List items

List items allow to present information stacked on lists, so they can offer quick summaries beforehand, or as means to take actions.


The anatomy of components comprises common elements you may encounter. In this context, they represent a standardised structure.

Visual design

These guidelines provide insight into designing your component. Consider them as inspiration and tailor them to suit your product's requirements.


When using avatars, make sure of also including empty states. This way the component is prepared to handle gracefully information, and also the lack of it when it's missing.

Icons can also be an option when they help differentiate items on a list, and their size is kept small to prevent taking so much space from the item.


Lists can also can contain icons to perform quick interactions without needing to go to a separate screen. While some of them are common and have a stronger affordance (such as a switch, radio button or checkbox) — be more careful if you are allowing other actions that might not be perceived as such.

Actions in list items should be limited to just one per item to avoid misstaping and confusions. Aim to have just the main action always visible, and if you would like to include more, consider a swipe that will reveal additional actions for that item.

Text content

List items can contain a second line of text as description, or to bring forward text values from the item detail. However, avoid adding more lines since this will overcrowd the limited space with information, and will make it difficult to scan — specially when there are several items on top of each other.


This is an interactive component, necessitating all relevant states for various interaction moments. Generally, the following states should be included in this component.

Make sure of checking the notes further below for additional clarifications.

Selected items

When items can be selected or active, make sure of adding an additional state to represent that.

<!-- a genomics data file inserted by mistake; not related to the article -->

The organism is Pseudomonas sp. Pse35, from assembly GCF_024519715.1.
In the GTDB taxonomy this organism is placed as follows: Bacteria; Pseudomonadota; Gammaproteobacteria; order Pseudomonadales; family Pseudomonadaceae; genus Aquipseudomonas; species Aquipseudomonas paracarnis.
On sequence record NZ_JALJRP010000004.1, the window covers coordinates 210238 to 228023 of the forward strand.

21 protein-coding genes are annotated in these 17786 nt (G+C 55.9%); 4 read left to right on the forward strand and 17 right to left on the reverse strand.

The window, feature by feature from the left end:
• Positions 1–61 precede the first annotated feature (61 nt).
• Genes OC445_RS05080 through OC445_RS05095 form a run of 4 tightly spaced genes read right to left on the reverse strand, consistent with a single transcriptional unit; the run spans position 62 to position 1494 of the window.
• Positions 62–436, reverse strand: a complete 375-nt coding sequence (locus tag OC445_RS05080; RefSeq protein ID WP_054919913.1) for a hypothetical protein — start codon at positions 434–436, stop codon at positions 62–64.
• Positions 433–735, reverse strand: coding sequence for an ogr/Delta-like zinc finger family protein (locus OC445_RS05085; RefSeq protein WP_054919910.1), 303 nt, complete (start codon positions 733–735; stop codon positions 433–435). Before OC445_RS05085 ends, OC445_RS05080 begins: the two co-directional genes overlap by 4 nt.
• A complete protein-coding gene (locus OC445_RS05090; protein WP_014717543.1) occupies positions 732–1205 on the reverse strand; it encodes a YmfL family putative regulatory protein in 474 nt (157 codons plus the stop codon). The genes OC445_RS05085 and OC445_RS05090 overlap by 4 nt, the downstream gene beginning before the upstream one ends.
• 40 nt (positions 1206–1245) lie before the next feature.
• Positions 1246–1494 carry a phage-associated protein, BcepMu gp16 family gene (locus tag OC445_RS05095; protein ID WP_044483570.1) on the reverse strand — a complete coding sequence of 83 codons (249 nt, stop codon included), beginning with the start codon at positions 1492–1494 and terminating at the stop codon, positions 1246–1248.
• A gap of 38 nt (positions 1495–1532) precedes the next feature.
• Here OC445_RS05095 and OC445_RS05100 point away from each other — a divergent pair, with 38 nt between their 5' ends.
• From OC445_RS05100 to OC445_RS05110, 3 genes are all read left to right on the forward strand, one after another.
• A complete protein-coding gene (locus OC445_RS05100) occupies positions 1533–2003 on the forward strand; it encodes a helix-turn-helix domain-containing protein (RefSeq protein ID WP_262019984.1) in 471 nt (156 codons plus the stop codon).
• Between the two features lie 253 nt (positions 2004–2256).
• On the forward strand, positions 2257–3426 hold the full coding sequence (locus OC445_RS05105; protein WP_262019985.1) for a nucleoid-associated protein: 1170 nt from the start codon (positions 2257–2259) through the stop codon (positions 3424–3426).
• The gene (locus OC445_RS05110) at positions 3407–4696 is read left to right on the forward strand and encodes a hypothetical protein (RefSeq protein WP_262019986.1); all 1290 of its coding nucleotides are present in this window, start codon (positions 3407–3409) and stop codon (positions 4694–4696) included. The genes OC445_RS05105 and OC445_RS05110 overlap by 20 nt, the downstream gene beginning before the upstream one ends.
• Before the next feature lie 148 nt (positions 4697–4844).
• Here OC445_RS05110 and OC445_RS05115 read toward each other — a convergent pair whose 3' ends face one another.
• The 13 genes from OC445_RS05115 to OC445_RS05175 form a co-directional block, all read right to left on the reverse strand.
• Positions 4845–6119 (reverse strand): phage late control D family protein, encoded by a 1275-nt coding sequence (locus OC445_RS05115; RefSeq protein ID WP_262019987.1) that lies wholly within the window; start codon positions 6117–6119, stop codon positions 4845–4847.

Here are basic guidelines on color contrast requirements according to WCAG 2.1 guidelines. However, accessibility is much more than colour contrast. We will continue expanding these examples.

Ref. Name AA score Notes
1 Accessories N/A Not required
2 Text content 4.5:1 -
3 Divider N/A Not required
4 Actions 3:1 -

Design takeaways

  • Include empty states for avatars.
  • Decorative icons can be smaller in size.
  • Exercise caution when adding actions that may not be easily recognisable.
  • Consider placing secondary actions under a swipe gesture.
  • Limit text content to a maximum of two different texts.
  • Add another state if the list item can be selected.
List items allow to present information stacked on lists, so they can offer quick summaries beforehand, or as means to take actions.

Best practices

Guidelines for incorporating this component into your screen designs.


You could split a list into segments when you have a list long enough. This way, it can help users scan items in separate groups.

If you create some other groups or containers (for example with a background) don't overdo it, since this may add more clutter and make the general content difficult to follow.


While you may mix different actions of the same type (for example selection) be careful of not mixing different mental models in the same list, since this may confuse the users' expectations.


Consider not using a divider line when list items are just one line of text. Instead, you could reserve this line for situations where the amount of content or actions require a more clear demarcation between items.


Consider these guidelines when incorporating text content into this component.


List items have the possibility of adding a second line of text. They are more valuable when they bring the content forward, so users can have an idea of what they will find. Instead of using this space for information that may be redundant, or not really useful, make the most of it by providing useful content that may even save users of going to the item's detail.


Descriptions in list items can take a lot of space if you show long paragraphs. Imagine if every item did something similar. Since users may see more details on a separate screen, limit what you show to just a couple of lines.

Usage takeaways

  • Split lists into semantic groups when they get too long.
  • Avoid adding groups with few items inside excessively.
  • Do not mix incompatible actions within the same list.
  • Consider using dividers for complex list items.
  • Utilise a second line of text to highlight content.
  • Limit the amount of content to just a couple of lines.